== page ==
Tejaswini Vavilala is an International Development and communications professional with experience in Public Affairs related roles across non-profits and corporate entities in India and the United States. She holds two Master’s degrees in International Affairs and Public Relations from The New School and Indiana University, respectively. In the past, she has worked at the International Rescue Committee, Global Policy Forum, CA Technologies, and United Nations (UNFPA) among others. Tejaswini currently co-leads a non-profit called Sphoorti Foundation in Hyderabad, India. Sphoorti has been supporting over 1500 destitute children who come from underserved communities. In addition, she is supporting over 600 women by teaching them vocational skills. She oversees and is responsible for the operations, including project management and fundraising aspects of the organization. As the Director of Projects, she works on building strategies to ramp up engagement to deliver 100% results that are impactful and sustainable. She has a solid foundation in development studies, research, and analysis combined with an in-depth and interdisciplinary understanding of international affairs' complexities. During her time in the corporate and development sector, she was engaged in leading many projects to build cross-functional partnerships to strengthen commitment.

Yash Shukla is an incoming PGP candidate at the Indian School of Business. He is a 2017 engineering graduate from National Institute of Technology Raipur, with 4.5 years of experience in the Marketing division of Indian Oil Corporation Limited. During his time at IOCL, he managed B2B sales of petroleum products through distributor/dealer network in rural Maharashtra. He was one of the officers responsible for the implementation of LPG-related government schemes such as the Pradhan Mantri Ujjwala Yojana & Pradhan Mantri Garib Kalyan Yojana in four rural districts in Maharashtra. Post the PSU experience, he now aspires to get into a top management consulting firm in its energy practice.

Aryaka Shandilya is currently working as Assistant Manager with Ceat.Ltd. having deep expertise in Digital Analytics, process optimization and KPI improvements across manufacturing processes.

Her work involves Incorporating ML and AI technologies to enhance business value proposition along with sustainability.

Her area of keen interests are strategy, Implementation, consulting and product management.

She completed her undergraduation from NIT Raipur with major in Electrical engineering, she is a wanderlust, a great foodie and love to explore new places to understand diversified cultures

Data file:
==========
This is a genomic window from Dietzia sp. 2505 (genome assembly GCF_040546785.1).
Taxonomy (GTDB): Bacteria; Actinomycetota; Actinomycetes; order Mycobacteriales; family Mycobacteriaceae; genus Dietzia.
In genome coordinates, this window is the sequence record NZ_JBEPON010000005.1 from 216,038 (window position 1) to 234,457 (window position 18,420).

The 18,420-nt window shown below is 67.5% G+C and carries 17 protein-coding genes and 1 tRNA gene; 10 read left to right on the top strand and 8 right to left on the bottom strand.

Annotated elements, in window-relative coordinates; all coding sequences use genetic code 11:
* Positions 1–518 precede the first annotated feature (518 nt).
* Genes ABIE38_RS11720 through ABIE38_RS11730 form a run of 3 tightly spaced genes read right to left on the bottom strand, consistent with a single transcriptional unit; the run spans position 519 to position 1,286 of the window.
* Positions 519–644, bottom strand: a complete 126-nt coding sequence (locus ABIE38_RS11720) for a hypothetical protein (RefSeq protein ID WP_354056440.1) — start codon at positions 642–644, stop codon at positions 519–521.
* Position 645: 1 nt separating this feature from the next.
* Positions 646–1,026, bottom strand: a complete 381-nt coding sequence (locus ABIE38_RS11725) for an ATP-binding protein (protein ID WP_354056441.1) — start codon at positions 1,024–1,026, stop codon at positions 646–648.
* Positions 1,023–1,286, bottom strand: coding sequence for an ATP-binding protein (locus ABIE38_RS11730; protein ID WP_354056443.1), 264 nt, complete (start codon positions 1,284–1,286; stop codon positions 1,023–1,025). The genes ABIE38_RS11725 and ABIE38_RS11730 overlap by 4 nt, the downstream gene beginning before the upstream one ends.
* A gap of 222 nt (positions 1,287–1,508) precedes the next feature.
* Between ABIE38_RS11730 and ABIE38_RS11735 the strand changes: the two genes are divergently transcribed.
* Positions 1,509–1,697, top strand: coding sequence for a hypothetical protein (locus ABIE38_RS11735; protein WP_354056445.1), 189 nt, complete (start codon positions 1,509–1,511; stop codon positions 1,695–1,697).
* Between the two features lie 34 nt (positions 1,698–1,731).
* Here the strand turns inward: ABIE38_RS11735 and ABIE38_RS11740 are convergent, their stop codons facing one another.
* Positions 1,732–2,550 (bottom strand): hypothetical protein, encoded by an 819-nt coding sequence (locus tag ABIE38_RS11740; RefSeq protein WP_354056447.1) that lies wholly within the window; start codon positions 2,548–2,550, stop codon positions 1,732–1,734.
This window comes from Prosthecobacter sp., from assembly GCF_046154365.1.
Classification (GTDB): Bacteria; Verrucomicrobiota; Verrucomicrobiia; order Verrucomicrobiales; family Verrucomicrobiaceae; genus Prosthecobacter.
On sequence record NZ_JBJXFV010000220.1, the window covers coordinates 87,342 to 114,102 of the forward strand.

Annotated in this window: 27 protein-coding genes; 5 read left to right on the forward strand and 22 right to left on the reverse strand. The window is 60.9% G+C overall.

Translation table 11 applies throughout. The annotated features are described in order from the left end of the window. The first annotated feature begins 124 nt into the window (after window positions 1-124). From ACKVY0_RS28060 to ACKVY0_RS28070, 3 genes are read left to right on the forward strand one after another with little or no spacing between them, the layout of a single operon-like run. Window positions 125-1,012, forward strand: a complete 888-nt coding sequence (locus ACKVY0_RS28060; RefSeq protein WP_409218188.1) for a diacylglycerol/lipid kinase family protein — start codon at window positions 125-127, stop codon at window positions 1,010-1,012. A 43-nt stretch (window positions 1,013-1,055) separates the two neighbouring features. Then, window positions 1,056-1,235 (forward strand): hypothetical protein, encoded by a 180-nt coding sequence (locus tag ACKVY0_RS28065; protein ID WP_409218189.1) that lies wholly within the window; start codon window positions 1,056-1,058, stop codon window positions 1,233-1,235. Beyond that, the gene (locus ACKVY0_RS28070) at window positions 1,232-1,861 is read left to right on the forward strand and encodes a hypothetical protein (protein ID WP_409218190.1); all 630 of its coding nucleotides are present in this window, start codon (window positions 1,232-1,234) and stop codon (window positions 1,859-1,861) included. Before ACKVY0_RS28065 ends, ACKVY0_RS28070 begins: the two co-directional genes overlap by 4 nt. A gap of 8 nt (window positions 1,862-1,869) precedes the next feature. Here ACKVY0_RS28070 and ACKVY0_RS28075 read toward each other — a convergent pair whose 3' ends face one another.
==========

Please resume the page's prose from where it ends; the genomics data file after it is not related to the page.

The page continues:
Rishabh Khampariya is an analytics professional with 5+ years of experience in Data Science & Business Analytics across industries. He started his career with Mu Sigma Business Solutions, where he worked for Microsoft as a client, helping the software giant with insights on their search engine platform Bing.

He has also worked with Axis Bank retail loans leadership team on business monitoring, Cross-selling, Pricing & Geo strategies and Amazon Launchpad India team as Brand Insights Specialist where he worked with brand associates handling 1000+ brands and helped them improve brand performance through data analytics.

Currently Rishabh is working with as a Lead Product Analyst and handling complete analytics & strategy support for ‘Pay On Credit’ product which caters to ₹1000cr+ worth of transactions every month.

Rishabh is also associated with Impact Consulting as an Engagement Manager and Mentor with Claylabs Education.

Rashi Agarwal is working as a Sustainability Specialist at Environmental Management Centre, based out of Mumbai. She completed her master’s degree in International Affairs from the National University of Singapore in 2022 during which she realized her passion for contributing towards addressing the disastrous threat of climate change. Therefore, she also co-authored a report on gender equality and climate change, as commissioned by the ASEAN and in consultation with the UN Women while working with Stockholm Environment Institute. She also got the chance to work as part of the Climate Action Platform at the Asian Venture Philanthropy Network and as a student researcher for the Institute of Public Understanding of Risk. These experiences, along with academic courses in the field of climate change and urban development has led her to actively pursue a career in the field of sustainable development.

If you are interested in applying to GGI's Impact Fellowship program, you can access our application link here.